Imagine hopping on the Atlanta Beltline in, say, Old Fourth Ward and having the ability to travel clear to Alabama without leaving a dedicated, paved trail.
That’s the vision of two motivated groups—the PATH Foundation and Connect the Comet—who want to bridge the gap between Atlanta’s wildly popular Beltline and the Silver Comet Trail. Connected trails, they tell WSB-TV, will boost tourism, property values, and recreation opportunities for both sides.
The efforts took a new step this week when 4,000 signatures were delivered to Gov. Nathan Deal’s office in hopes of triggering further dialogue about eliminating the missing link between trails.
The gap is just 6 and 1⁄2 miles of unused railway corridor.
Problem is, the railway line is out-of-service but isn’t officially abandoned. It’s owned by CSX Corp., who supporters say has been unwilling to come to the table for negotiations.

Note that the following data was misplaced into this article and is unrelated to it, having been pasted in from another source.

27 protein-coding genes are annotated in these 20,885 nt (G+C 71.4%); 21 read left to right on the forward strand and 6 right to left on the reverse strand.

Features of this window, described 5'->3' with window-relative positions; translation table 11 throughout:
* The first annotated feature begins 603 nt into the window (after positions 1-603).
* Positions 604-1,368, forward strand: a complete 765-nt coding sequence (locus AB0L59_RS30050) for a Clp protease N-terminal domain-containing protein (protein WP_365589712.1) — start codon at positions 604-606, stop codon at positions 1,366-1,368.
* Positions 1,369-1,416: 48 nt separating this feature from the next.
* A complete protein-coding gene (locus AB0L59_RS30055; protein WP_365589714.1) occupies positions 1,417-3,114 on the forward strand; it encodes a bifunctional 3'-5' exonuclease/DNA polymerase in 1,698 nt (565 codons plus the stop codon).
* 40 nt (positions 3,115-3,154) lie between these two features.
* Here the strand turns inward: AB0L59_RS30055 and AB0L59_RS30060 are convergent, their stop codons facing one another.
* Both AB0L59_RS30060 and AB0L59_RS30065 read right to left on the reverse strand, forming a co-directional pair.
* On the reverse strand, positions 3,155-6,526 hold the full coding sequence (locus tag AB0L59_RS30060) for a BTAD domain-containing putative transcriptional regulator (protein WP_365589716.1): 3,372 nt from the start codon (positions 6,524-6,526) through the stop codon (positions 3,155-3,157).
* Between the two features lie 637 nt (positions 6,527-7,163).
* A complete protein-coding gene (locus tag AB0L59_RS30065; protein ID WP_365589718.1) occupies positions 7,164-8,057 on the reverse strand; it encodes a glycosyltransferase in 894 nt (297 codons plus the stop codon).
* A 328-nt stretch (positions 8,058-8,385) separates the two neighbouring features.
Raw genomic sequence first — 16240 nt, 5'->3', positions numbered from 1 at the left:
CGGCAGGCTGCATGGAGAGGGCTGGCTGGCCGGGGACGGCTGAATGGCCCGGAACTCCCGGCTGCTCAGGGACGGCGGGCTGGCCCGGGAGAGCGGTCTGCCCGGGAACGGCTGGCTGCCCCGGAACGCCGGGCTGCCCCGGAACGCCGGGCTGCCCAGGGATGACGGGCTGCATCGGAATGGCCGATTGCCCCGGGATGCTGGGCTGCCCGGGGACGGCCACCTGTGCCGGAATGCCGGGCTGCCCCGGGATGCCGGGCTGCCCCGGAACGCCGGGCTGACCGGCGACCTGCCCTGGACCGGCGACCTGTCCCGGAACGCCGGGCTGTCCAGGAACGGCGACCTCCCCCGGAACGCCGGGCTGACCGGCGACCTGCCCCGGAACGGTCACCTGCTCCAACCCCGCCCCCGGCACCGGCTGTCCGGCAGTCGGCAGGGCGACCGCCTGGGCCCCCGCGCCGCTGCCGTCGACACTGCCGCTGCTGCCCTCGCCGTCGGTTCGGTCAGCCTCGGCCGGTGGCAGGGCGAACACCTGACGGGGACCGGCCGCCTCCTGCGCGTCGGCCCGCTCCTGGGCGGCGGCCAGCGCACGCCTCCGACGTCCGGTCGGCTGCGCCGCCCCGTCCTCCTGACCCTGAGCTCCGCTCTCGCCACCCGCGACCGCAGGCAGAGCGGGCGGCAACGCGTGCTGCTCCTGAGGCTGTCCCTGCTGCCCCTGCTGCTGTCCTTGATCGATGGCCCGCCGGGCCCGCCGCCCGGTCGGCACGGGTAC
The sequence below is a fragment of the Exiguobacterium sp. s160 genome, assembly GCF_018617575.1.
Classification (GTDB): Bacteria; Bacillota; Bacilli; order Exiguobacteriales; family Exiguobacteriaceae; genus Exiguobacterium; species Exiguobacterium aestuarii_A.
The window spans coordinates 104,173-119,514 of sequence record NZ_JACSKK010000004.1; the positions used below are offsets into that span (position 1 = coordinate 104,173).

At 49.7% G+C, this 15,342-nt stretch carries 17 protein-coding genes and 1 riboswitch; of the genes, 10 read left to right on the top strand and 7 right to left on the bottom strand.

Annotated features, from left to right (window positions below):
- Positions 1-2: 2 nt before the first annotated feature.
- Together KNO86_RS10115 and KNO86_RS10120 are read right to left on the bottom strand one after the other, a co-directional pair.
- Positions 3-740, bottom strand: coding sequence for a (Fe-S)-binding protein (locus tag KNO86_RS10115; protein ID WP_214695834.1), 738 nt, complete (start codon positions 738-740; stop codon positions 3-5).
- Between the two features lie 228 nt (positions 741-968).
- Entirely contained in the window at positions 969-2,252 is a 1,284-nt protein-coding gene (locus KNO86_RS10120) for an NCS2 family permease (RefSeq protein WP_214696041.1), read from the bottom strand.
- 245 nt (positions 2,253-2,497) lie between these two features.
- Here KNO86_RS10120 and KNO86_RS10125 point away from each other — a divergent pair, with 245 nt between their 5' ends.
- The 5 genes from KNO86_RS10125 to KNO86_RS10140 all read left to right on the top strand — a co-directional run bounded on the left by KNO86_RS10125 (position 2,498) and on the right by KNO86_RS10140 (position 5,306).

In another effort to boost the cause, groups have lined the needed tracks with signs they hope will build support, the news station reports.
Previously, proponents have estimated they’d need between $25 and $30 million to make the railroad company serious about negotiating.
For now, the Silver Comet Trail is a staggering 61.5 miles long and one of the most traveled trails in Georgia, counting more than 2 million users annually.
CSX also owns the out-of-service railway where the Beltline’s four-mile Southside Trail is planned.
Beltline officials have said plans call for acquiring the necessary Southside Trail land by 2018, using a mix of federal, local tax, and private funds. But the trail isn’t expected to open for several years.